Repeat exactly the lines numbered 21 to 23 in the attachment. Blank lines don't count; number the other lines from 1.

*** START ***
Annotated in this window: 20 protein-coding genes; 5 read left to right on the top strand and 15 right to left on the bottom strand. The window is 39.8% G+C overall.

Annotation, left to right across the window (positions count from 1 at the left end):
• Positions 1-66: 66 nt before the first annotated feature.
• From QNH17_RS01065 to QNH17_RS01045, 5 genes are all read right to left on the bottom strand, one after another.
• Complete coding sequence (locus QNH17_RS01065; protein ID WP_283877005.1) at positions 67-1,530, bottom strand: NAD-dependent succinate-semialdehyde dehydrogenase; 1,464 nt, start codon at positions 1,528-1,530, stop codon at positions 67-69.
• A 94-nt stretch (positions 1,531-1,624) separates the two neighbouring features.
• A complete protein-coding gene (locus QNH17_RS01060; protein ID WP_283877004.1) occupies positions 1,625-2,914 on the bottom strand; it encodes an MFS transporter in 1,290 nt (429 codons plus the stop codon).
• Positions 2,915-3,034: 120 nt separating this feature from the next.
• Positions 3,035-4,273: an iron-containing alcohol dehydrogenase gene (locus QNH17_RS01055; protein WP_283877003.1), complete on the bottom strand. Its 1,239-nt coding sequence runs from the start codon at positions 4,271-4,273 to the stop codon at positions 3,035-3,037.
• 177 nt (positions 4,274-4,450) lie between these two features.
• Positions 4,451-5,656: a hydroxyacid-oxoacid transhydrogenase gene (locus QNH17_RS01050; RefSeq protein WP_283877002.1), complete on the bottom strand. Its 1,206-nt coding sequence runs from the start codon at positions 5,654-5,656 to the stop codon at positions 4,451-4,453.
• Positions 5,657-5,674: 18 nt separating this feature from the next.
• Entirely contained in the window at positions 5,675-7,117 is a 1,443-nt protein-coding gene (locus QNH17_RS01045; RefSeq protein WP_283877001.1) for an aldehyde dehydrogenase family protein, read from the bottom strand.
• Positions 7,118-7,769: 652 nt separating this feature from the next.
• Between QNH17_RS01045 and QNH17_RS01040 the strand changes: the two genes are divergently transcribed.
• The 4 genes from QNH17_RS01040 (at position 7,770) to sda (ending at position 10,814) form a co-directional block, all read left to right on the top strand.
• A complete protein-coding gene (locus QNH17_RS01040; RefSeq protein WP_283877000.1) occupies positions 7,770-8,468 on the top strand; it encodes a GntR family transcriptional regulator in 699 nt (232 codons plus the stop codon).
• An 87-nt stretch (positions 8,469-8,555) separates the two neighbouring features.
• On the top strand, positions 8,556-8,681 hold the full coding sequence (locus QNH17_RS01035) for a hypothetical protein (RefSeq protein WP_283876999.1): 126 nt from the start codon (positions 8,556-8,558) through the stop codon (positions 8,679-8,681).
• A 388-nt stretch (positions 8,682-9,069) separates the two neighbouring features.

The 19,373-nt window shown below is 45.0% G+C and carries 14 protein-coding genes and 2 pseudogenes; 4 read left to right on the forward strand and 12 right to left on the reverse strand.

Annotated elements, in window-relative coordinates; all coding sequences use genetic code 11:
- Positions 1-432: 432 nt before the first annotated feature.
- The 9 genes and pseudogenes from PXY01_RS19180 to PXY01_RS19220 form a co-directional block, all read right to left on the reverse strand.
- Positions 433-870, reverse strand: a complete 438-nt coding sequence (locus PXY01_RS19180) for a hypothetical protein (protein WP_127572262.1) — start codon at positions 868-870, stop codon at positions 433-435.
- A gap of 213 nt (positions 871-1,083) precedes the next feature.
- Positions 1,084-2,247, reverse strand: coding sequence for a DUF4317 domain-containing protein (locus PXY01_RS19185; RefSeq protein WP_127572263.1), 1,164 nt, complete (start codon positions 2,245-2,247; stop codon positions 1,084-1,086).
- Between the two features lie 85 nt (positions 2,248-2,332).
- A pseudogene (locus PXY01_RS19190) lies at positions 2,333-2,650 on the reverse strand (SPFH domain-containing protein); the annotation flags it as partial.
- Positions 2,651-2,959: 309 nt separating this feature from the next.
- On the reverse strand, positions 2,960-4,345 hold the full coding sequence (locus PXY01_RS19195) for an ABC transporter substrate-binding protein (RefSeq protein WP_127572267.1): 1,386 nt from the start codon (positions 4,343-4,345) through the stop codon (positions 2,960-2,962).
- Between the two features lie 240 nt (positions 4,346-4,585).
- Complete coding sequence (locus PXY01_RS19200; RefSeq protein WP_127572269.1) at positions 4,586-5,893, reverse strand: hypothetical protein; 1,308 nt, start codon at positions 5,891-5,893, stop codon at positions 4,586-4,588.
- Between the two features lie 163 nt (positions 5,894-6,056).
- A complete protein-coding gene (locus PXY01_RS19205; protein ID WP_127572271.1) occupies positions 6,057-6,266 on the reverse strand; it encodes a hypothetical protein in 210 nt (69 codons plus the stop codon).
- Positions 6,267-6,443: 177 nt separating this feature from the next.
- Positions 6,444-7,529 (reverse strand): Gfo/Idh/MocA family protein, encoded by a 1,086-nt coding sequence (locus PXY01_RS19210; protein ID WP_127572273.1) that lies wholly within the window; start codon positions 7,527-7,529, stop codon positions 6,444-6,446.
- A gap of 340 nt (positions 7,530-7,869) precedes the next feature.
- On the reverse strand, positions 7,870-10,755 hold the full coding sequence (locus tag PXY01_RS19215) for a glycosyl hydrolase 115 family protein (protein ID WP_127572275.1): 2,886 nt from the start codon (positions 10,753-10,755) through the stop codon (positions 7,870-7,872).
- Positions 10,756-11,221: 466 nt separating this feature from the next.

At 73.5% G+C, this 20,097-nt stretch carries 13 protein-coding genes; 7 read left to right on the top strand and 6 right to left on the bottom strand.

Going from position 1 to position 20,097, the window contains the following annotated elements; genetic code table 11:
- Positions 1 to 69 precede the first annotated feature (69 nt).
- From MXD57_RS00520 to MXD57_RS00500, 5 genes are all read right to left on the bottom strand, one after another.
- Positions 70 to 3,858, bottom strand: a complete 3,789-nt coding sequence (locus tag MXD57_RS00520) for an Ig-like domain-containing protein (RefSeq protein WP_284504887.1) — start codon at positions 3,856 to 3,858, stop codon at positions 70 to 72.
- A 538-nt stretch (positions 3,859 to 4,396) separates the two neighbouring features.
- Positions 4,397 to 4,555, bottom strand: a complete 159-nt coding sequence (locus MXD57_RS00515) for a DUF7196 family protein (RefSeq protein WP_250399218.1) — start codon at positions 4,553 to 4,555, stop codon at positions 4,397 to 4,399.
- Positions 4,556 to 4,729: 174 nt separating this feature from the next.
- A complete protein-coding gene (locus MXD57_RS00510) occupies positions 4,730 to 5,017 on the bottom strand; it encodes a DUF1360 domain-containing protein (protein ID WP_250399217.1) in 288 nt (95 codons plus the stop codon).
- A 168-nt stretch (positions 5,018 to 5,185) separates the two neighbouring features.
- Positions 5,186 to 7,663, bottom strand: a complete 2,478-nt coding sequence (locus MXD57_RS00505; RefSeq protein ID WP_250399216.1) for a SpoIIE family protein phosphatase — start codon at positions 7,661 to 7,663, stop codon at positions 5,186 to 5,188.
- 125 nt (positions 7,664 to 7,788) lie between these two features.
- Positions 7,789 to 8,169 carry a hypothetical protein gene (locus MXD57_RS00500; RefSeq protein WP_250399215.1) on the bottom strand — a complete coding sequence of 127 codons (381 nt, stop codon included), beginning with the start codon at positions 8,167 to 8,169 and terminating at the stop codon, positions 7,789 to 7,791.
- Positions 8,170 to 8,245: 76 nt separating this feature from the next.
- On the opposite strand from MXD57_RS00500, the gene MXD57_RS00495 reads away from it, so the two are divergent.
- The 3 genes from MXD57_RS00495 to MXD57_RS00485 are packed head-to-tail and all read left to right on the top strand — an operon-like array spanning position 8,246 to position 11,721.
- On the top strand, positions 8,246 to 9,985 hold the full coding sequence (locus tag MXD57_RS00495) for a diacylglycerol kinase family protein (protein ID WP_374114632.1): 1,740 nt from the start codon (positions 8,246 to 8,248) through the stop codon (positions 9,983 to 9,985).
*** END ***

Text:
The 19,373-nt window shown below is 45.0% G+C and carries 14 protein-coding genes and 2 pseudogenes; 4 read left to right on the forward strand and 12 right to left on the reverse strand.

Annotated elements, in window-relative coordinates; all coding sequences use genetic code 11:
- Positions 1-432: 432 nt before the first annotated feature.